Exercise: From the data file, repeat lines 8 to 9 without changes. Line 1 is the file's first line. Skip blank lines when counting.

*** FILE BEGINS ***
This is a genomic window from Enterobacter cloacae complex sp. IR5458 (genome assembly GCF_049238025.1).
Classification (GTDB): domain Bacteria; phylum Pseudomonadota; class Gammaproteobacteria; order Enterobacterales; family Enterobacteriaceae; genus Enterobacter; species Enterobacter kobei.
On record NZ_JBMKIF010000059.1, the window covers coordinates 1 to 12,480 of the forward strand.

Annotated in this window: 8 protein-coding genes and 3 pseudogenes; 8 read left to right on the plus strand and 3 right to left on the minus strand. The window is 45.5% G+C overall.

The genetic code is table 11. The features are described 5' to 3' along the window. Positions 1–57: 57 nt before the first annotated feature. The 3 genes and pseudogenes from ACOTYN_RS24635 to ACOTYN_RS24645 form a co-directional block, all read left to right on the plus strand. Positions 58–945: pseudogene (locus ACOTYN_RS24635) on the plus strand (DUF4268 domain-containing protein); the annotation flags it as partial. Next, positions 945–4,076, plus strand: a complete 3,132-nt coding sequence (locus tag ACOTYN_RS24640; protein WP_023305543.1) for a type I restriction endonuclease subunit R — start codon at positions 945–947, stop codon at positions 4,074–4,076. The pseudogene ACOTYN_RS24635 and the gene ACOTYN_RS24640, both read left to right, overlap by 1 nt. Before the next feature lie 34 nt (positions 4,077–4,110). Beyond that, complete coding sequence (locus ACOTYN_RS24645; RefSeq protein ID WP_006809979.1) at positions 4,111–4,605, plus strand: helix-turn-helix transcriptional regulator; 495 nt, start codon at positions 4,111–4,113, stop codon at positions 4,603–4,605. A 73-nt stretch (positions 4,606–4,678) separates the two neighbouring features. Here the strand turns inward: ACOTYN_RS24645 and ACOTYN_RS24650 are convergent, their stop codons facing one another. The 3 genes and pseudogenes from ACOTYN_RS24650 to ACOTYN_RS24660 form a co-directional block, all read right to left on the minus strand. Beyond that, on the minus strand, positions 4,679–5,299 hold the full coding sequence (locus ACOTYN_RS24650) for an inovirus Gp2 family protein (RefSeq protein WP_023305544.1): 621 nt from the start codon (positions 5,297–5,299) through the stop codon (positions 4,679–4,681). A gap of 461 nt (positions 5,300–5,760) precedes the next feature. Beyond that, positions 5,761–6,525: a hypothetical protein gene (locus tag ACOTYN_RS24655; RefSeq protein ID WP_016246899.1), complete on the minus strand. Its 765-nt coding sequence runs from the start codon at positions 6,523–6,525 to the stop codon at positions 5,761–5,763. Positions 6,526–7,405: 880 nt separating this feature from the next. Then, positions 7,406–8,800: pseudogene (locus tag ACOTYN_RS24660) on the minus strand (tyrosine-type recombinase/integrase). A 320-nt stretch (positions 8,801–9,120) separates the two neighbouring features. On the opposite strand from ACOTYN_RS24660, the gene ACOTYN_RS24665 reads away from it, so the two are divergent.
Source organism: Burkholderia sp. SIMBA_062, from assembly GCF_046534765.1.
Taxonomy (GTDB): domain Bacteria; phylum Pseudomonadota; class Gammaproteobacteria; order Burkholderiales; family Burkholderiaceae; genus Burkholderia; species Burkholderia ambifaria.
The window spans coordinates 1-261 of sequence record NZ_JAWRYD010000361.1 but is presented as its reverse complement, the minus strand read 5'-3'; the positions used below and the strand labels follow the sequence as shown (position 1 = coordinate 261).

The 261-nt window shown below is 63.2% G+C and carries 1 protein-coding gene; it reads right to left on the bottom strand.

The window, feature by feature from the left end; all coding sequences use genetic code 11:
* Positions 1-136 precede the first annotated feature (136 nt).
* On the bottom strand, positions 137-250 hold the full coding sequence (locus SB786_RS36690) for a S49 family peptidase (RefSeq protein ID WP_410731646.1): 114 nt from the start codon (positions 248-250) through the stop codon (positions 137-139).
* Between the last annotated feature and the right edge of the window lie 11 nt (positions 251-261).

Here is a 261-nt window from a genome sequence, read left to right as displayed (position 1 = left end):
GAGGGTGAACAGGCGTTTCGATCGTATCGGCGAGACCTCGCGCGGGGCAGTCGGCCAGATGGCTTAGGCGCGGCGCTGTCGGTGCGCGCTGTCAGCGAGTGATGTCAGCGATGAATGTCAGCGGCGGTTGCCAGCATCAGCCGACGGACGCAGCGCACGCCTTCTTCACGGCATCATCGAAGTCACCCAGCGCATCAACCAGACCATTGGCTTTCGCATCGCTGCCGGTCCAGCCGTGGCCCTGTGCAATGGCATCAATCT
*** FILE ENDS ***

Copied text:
The window spans coordinates 1-261 of sequence record NZ_JAWRYD010000361.1 but is presented as its reverse complement, the minus strand read 5'-3'; the positions used below and the strand labels follow the sequence as shown (position 1 = coordinate 261).

The 261-nt window shown below is 63.2% G+C and carries 1 protein-coding gene; it reads right to left on the bottom strand.